Tuesday, 18 February 2014

Big Money to Fight Elections against Climate Change Nay-sayers

I remember back in the 1970s when the environmental movement was beginning around here and I realized that it was going to be a long row to hoe to get 1) better water pollution control, 2) air quality emissions standards, 3) recycling and 4) everything else that was necessary to make the world liveable.

The problem was that the eco-guys and gals (not that we/they were called that then) just didn't have the money to get their message across.  The companies that stood to profit from pollution could advertise their spin on things in every media, but we had to slog it out in the trenches.  This meant that even when there was a victory (as in the fight to remove phosphates from detergent) it could be subverted by clever campaigns.  (See my post about this from 2007.)

But maybe some of the big money has wised up.  The New York Times has a very interesting story to day about hedge fund billionaire Tom Steyer who has set up a huge fund to fight elections against climate change nay-sayers.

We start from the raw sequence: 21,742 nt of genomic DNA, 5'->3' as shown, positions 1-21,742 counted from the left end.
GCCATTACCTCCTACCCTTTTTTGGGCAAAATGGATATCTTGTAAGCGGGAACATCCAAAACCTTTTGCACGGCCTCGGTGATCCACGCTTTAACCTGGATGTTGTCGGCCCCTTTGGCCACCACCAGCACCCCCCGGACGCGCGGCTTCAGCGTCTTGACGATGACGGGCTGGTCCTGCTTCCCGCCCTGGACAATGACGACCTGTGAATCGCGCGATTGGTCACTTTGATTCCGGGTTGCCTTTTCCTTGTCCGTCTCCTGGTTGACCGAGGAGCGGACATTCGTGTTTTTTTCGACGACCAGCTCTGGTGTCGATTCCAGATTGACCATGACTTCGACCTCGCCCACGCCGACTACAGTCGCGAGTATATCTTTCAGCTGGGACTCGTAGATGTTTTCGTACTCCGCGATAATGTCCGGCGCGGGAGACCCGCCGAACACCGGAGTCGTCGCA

The NYT reports that he  "is rallying other deep-pocketed donors, seeking to build a war chest that would make his political organization, NextGen Climate Action, among the largest outside groups in the country, similar in scale to the conservative political network overseen by Charles and David Koch.

"In early February, Mr. Steyer gathered two dozen of the country’s leading liberal donors and environmental philanthropists to his 1,800-acre ranch in Pescadero, Calif. — which raises prime grass-fed beef — to ask them to join his efforts. People involved in the discussions say Mr. Steyer is seeking to raise $50 million from other donors to match $50 million of his own.

"The money would move through Mr. Steyer’s fast-growing, San Francisco-based political apparatus into select 2014 races."

A good thing, maybe, although the question of how big a role money should play in a democracy looms behind.  Certainly worth following.  And certainly would be interesting to see if any big money in Canada would be interested in following Steyer's example here. 

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